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When is the last time anyone here in the field used activated charcoal?

I can't remember a time when any of the crews I've worked with have given it.

Admittedly, in my 37 years on ambulance, I never gave ipecac or activated charcoal to anybody.

I gave charcoal 3 times the past 6 months. All were orders from the med control doc.

As Rod Stewart sang," Some folks have all the luck".

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Gave it to a patient, a month into having this brand new Ford-Horton, upon direction from medical command and poison control. That stuff is like ink. In keeping with the contingency, seven years later when we sat in the back of the ambulance, cleaning it out for a brand new unit. I looked up at the textured ceiling, and the call came back to my mind. The patient vomited b/c of it's taste, and it splattered all over the interior, and once it dried, this dark gray stain was permanent. PA has since made it an optional item, and we removed it, ALS still carries it.

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I can't fathom the idea of an ambulance without an AED. But then again, NYC isn't known for being a model of EMS...more like fail central, along with Fail Jersey, Maryfailand, Failiowa (for calling NREMTP-99's "paramedics"), and who can forget Failifornia.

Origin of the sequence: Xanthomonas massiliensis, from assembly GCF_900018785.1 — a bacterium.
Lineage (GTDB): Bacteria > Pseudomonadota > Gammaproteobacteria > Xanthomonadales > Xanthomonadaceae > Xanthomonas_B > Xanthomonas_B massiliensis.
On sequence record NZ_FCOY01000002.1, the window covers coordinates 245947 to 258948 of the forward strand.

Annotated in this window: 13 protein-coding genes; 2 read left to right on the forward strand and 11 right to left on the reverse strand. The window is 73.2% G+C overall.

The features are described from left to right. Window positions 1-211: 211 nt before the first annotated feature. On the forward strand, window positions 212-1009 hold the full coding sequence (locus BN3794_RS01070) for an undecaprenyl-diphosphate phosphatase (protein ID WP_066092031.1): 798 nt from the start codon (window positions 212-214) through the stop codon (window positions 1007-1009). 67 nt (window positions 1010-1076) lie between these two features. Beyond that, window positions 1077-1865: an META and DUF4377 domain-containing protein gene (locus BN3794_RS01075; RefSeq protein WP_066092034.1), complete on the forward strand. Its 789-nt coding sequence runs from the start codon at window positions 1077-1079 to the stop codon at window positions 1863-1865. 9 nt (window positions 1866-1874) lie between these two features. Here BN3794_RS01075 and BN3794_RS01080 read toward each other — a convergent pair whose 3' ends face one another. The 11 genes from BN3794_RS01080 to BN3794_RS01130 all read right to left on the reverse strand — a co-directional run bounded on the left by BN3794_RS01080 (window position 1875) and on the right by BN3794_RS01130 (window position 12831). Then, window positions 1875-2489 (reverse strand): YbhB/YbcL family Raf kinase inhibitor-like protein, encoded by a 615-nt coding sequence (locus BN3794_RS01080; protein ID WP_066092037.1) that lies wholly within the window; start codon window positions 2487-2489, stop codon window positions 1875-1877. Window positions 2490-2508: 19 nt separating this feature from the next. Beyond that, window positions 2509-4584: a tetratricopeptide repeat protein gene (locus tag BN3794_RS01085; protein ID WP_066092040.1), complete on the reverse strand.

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But then again, NYC isn't known for being a model of EMS...more like fail central

There is no EMS agency that cannot be improved, no matter how bad or good they might be.

I am in FDNY EMS, and it's predecessor, the New York City Health and Hospitals Corporation EMS before the "merger", totalling 25 years municipal service, so my views might be biased, but...what and how do you mean by that? Item by item, please, that those of us from the FDNY EMS, and other members of the NYC 9-1-1 system, may address them.

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Just curious. I know there are services - private companies that mainly do transfer services, but do take emergent calls as well. However, their ambulances are missing certain medications/equipment. This is for the BLS side. I've worked for a private company that lacks :

AED :shock: Kind of stupid if you ask me... An ambulance without an AED...

Albuterol

Activated Charcoal

ASA

Epi-pens

KEDS (They have shortboards)

These are seemingly not part of the part 800 as these vehicles pass DOT inspection. As if the BLS scope of practice isn't small enough to begin with...

Just to add... this company is huge.

We don't have AED's in our trucks, but I was told last week that by 1/1/11 we have to have them.

we dont have albuterol, epipens or ASA either, EMT's cant use them anyway in PA....... :rolleyes2:

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You can carry and use Epi-Pens. There's a form on the EMS website to fill out for medical command to sign, and a two hour course. You carry two adult and two pedi, or one of each in twinject.

That's been in the BLS Protocols for several years. The pilot program was held here just before I took the course b/c of the distance to hospitals.